Outside Magazine, Sep 2012
This month in Outside
Dolphins communicate with each other, but can they communicate with us? Marine biologist Denise Herzing is drawing on decades of research, a vast digital library of whistles and clicks, and new computer wizardry designed to bridge the species gap. Tim Zimmermann goes deep with one of history's grandest experiments.
In August’s Premium Rush, Joseph Gordon-Levitt plays a bicycle messenger who gets mixed up with criminal forces and must ride for his life. Astute (or simply awake) moviegoers will note the similarity to 1986’s seminal Quicksilver, in which Kevin Bacon plays a bicycle messenger who gets mixed up with criminal forces and must ride for his life. We
Gone With the Wind
Bear Grylls is the biggest name in adventure TV. So what does he do now that he doesn’t have a show? Launch a multiplatform brand, of course. Michael Roberts sits down with the survival star as he plots his next move.
Best Places to Work 2012
They Pay You for This?
Duties: regular workouts, mandatory lunch hours, and the occasional rafting trip. Benefits: international adventure travel, personal training sessions, and sweet swag. These jobs really do exist. From a brewery in Colorado to a tech firm in Ohio, here are Outside’s Best Places to Work. Plus: A hard look at four highly coveted fantasy jobs.
Talk to Me
Marine biologist Denise Herzing has spent two decades communing with dolphins off the coast of Florida. Now, equipped with sophisticated devices capable of making the sounds they use to communicate, she’s trying to converse with them. Tim Zimmermann reports on a radical effort that could change the way we think about animals.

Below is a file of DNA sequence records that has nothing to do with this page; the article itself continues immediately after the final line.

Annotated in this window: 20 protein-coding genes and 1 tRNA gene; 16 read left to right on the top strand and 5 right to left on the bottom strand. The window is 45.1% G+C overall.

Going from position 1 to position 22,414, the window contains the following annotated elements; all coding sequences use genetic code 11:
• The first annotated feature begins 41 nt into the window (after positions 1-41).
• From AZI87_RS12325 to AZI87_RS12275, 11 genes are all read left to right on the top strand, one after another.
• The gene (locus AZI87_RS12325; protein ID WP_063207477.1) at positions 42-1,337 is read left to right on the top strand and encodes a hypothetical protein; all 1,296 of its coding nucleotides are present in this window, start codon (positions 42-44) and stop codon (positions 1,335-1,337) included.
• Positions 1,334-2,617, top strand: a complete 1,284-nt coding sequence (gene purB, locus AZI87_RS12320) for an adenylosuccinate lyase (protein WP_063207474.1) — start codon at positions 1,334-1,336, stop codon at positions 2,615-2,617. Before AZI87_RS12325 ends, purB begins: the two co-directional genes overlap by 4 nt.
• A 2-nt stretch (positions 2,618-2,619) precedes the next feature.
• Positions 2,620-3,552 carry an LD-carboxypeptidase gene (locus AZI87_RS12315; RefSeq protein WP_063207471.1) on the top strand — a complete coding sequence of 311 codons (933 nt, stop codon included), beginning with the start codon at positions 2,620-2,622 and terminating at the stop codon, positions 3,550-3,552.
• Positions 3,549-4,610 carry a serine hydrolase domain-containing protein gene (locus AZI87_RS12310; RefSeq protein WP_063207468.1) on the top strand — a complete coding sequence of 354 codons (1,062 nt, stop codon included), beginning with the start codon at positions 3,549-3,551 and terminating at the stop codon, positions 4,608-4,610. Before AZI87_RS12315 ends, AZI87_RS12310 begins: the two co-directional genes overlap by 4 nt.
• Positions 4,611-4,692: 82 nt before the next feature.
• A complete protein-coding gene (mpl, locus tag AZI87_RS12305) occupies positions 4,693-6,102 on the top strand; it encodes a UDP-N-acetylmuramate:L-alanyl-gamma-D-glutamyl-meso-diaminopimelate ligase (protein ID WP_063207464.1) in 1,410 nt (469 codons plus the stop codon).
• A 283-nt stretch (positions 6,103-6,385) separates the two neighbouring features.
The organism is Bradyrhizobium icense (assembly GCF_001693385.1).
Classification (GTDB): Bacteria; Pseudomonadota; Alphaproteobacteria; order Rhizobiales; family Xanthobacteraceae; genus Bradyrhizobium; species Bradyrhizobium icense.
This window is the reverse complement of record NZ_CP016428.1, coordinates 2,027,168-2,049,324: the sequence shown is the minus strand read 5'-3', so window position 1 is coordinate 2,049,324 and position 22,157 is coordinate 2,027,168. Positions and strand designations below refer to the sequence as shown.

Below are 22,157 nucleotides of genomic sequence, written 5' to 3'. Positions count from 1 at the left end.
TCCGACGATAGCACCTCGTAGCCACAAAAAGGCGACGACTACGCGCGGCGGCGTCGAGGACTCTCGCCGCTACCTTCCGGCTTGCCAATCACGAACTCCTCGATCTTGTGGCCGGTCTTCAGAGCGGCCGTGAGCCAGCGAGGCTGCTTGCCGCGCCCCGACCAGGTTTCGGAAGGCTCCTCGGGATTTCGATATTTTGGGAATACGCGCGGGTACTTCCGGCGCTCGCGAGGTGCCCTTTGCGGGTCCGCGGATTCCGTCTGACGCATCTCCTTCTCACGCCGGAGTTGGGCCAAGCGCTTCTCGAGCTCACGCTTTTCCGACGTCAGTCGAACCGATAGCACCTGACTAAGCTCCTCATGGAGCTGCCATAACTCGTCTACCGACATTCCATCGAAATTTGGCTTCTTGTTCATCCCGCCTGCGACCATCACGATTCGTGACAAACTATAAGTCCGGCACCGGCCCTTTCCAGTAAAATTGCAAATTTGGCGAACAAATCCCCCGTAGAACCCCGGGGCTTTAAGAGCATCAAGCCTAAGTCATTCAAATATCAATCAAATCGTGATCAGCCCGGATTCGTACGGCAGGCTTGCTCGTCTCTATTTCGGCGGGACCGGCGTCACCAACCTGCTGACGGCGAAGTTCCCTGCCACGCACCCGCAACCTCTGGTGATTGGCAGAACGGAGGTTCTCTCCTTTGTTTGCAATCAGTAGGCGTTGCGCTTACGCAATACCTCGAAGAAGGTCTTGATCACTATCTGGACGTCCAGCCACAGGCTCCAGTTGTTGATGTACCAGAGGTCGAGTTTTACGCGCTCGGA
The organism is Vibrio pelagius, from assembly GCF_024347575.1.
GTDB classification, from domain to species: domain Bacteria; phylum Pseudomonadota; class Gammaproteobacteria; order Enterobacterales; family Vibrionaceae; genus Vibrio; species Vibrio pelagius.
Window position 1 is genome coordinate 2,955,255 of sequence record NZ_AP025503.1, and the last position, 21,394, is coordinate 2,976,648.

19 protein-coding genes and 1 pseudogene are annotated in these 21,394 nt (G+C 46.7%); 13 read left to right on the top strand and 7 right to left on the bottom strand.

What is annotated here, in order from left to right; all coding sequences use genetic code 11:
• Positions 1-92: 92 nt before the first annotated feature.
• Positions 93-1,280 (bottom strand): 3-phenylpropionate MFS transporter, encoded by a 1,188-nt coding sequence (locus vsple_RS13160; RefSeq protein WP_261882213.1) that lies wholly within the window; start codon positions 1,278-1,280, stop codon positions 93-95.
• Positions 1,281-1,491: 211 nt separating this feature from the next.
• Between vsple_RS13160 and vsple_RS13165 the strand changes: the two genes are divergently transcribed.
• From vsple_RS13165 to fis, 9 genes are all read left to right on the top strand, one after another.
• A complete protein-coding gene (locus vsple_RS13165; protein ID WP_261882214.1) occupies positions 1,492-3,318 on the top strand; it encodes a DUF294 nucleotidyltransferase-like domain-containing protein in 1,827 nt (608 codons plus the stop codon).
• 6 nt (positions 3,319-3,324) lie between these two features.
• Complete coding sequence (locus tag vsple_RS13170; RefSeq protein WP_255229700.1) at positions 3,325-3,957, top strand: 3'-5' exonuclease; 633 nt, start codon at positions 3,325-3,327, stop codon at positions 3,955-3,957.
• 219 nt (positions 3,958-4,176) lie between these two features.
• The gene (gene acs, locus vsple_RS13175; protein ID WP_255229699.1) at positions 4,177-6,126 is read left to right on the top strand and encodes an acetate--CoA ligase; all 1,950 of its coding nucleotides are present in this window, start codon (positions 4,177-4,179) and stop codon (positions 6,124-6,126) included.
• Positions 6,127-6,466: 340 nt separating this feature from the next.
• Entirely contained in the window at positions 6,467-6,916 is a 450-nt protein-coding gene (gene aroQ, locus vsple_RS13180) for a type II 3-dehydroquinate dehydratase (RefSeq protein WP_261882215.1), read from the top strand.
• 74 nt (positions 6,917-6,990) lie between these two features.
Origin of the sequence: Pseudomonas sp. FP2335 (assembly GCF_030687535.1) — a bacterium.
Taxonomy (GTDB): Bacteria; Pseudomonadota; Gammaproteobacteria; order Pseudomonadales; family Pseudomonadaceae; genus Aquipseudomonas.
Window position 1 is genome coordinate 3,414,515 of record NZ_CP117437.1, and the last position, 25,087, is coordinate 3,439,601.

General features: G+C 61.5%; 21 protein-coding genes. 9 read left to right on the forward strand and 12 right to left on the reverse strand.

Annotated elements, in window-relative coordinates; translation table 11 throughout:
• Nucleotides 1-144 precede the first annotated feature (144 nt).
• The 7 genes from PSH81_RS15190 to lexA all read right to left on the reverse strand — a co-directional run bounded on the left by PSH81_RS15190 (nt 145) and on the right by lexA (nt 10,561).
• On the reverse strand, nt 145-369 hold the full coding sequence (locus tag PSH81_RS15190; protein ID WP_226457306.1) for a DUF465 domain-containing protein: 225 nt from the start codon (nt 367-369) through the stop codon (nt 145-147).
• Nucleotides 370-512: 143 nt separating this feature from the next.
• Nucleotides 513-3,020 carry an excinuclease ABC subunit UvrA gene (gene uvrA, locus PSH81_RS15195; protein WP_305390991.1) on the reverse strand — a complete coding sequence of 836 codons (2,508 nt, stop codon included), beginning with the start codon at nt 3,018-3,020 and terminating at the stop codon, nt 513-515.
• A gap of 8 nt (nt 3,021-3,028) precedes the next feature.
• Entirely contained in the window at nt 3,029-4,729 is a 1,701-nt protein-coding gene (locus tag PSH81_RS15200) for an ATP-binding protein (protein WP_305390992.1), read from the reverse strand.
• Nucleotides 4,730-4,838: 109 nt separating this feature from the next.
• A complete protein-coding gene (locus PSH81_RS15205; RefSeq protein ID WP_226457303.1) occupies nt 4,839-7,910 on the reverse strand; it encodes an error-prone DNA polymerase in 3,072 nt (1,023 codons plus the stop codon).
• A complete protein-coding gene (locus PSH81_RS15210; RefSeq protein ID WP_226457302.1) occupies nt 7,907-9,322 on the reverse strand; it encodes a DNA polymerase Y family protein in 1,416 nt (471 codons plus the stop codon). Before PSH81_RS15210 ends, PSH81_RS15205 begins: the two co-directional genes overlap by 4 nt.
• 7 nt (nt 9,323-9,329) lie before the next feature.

The Devil on Paradise Road
Last January, after shooting four men in Seattle, a former Army specialist drove to Mount Rainier National Park with an arsenal of deadly weapons and murdered a ranger. Bruce Barcott recounts one of the darkest days our national parks have ever known.
First Look: A big-box-fitness tycoon is buying up endurance events. Is he sucking the soul out of homegrown races or giving them the boost they need to go huge?
News From the Field: Twenty-five years of Shark Week, a man without arms or legs swims the open ocean, and Bike Snob NYC deconstructs messenger-exploitation flick Premium Rush.
Epic: One man’s plan to kayak 40 of the world’s deadliest rapids in a single day.
Feuds: Why surfers hate paddleboarders.
Media: A new film unravels the history of environmental activism. Plus: Peter Heller’s terrific, apocalyptic first novel.
Southwest Escapes: Go deeper into the desert with these seven new adventures, from road biking in Utah’s Henry Mountains to canyoneering in Colorado’s San Juans.
Weekends: Island hopping back east, luxury camping out west, and renting bikes from cash-seeking cyclists nationwide.
Journeys: Kick back in Africa’s most surprising conservation haven.
Covet: A prefab cabin for idyllic getaways.
Hard Bodies: Seven weatherproof, pocket-size, video-capable cameras.
Perfect Cast: The gear you need—and the perfect Scotch—for fall fly-fishing season.
In the Lead: Drug testing comes to amateur racing. But do we really need it?
Tools: The best blenders for whipping up recovery smoothies.
Fuel: Rediscovering buffalo, our ancestors’ go-to protein.
There’s no prize money, no sponsor banners, no cameras rolling. But when the fastest kiteboarders on earth convene to race near Martha’s Vineyard, bragging rights and a few speed-sailing records are on the line.